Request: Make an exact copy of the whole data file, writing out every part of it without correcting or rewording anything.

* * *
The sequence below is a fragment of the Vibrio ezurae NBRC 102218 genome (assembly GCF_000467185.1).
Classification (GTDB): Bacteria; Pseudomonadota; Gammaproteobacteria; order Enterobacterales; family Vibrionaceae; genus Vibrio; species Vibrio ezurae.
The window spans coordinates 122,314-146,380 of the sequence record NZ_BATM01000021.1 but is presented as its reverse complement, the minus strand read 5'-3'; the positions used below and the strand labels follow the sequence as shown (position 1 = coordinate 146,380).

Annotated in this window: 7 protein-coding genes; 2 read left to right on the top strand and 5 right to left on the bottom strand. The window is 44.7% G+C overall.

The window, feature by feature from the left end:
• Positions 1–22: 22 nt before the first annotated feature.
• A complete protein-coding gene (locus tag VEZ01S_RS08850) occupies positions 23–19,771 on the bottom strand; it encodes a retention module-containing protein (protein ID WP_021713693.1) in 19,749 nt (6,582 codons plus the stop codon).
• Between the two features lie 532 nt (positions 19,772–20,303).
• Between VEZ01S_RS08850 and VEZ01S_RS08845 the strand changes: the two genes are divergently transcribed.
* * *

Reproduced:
The sequence below is a fragment of the Vibrio ezurae NBRC 102218 genome (assembly GCF_000467185.1).
Classification (GTDB): Bacteria; Pseudomonadota; Gammaproteobacteria; order Enterobacterales; family Vibrionaceae; genus Vibrio; species Vibrio ezurae.
The window spans coordinates 122,314-146,380 of the sequence record NZ_BATM01000021.1 but is presented as its reverse complement, the minus strand read 5'-3'; the positions used below and the strand labels follow the sequence as shown (position 1 = coordinate 146,380).

Annotated in this window: 7 protein-coding genes; 2 read left to right on the top strand and 5 right to left on the bottom strand. The window is 44.7% G+C overall.

The window, feature by feature from the left end:
• Positions 1–22: 22 nt before the first annotated feature.
• A complete protein-coding gene (locus tag VEZ01S_RS08850) occupies positions 23–19,771 on the bottom strand; it encodes a retention module-containing protein (protein ID WP_021713693.1) in 19,749 nt (6,582 codons plus the stop codon).
• Between the two features lie 532 nt (positions 19,772–20,303).
• Between VEZ01S_RS08850 and VEZ01S_RS08845 the strand changes: the two genes are divergently transcribed.